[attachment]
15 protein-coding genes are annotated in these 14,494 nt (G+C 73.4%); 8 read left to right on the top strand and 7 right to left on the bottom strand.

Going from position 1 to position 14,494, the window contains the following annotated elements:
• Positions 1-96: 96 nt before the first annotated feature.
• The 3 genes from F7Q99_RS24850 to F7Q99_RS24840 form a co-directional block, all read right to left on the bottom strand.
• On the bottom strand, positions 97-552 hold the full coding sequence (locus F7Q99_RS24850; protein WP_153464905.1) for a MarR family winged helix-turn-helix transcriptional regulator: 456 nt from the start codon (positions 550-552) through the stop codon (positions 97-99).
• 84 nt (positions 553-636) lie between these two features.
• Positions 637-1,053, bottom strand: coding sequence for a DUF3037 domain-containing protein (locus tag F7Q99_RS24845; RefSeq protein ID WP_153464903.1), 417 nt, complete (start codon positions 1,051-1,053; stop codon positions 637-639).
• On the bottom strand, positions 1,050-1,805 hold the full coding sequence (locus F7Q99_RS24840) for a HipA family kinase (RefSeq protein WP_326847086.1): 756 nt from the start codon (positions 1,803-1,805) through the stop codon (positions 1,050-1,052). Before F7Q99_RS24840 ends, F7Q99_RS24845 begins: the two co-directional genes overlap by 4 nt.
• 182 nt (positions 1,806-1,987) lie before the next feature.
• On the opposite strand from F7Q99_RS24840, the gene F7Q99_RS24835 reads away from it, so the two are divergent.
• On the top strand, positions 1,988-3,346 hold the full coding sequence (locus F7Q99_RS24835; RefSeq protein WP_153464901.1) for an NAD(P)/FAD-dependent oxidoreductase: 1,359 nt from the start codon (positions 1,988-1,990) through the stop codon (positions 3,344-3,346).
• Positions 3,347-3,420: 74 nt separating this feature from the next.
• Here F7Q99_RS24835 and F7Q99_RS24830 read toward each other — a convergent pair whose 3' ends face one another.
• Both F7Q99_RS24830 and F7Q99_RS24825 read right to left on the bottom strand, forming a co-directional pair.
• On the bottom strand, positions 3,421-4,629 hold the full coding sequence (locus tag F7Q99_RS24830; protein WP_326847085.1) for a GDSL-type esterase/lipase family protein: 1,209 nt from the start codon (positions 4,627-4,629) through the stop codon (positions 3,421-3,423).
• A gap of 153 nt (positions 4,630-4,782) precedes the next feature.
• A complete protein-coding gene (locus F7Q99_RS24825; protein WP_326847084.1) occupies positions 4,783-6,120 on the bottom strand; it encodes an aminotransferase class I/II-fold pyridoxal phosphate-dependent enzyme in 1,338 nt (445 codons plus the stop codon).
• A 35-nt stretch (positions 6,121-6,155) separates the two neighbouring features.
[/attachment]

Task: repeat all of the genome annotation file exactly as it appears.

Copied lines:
15 protein-coding genes are annotated in these 14,494 nt (G+C 73.4%); 8 read left to right on the top strand and 7 right to left on the bottom strand.

Going from position 1 to position 14,494, the window contains the following annotated elements:
• Positions 1-96: 96 nt before the first annotated feature.
• The 3 genes from F7Q99_RS24850 to F7Q99_RS24840 form a co-directional block, all read right to left on the bottom strand.
• On the bottom strand, positions 97-552 hold the full coding sequence (locus F7Q99_RS24850; protein WP_153464905.1) for a MarR family winged helix-turn-helix transcriptional regulator: 456 nt from the start codon (positions 550-552) through the stop codon (positions 97-99).
• 84 nt (positions 553-636) lie between these two features.
• Positions 637-1,053, bottom strand: coding sequence for a DUF3037 domain-containing protein (locus tag F7Q99_RS24845; RefSeq protein ID WP_153464903.1), 417 nt, complete (start codon positions 1,051-1,053; stop codon positions 637-639).
• On the bottom strand, positions 1,050-1,805 hold the full coding sequence (locus F7Q99_RS24840) for a HipA family kinase (RefSeq protein WP_326847086.1): 756 nt from the start codon (positions 1,803-1,805) through the stop codon (positions 1,050-1,052). Before F7Q99_RS24840 ends, F7Q99_RS24845 begins: the two co-directional genes overlap by 4 nt.
• 182 nt (positions 1,806-1,987) lie before the next feature.
• On the opposite strand from F7Q99_RS24840, the gene F7Q99_RS24835 reads away from it, so the two are divergent.
• On the top strand, positions 1,988-3,346 hold the full coding sequence (locus F7Q99_RS24835; RefSeq protein WP_153464901.1) for an NAD(P)/FAD-dependent oxidoreductase: 1,359 nt from the start codon (positions 1,988-1,990) through the stop codon (positions 3,344-3,346).
• Positions 3,347-3,420: 74 nt separating this feature from the next.
• Here F7Q99_RS24835 and F7Q99_RS24830 read toward each other — a convergent pair whose 3' ends face one another.
• Both F7Q99_RS24830 and F7Q99_RS24825 read right to left on the bottom strand, forming a co-directional pair.
• On the bottom strand, positions 3,421-4,629 hold the full coding sequence (locus tag F7Q99_RS24830; protein WP_326847085.1) for a GDSL-type esterase/lipase family protein: 1,209 nt from the start codon (positions 4,627-4,629) through the stop codon (positions 3,421-3,423).
• A gap of 153 nt (positions 4,630-4,782) precedes the next feature.
• A complete protein-coding gene (locus F7Q99_RS24825; protein WP_326847084.1) occupies positions 4,783-6,120 on the bottom strand; it encodes an aminotransferase class I/II-fold pyridoxal phosphate-dependent enzyme in 1,338 nt (445 codons plus the stop codon).
• A 35-nt stretch (positions 6,121-6,155) separates the two neighbouring features.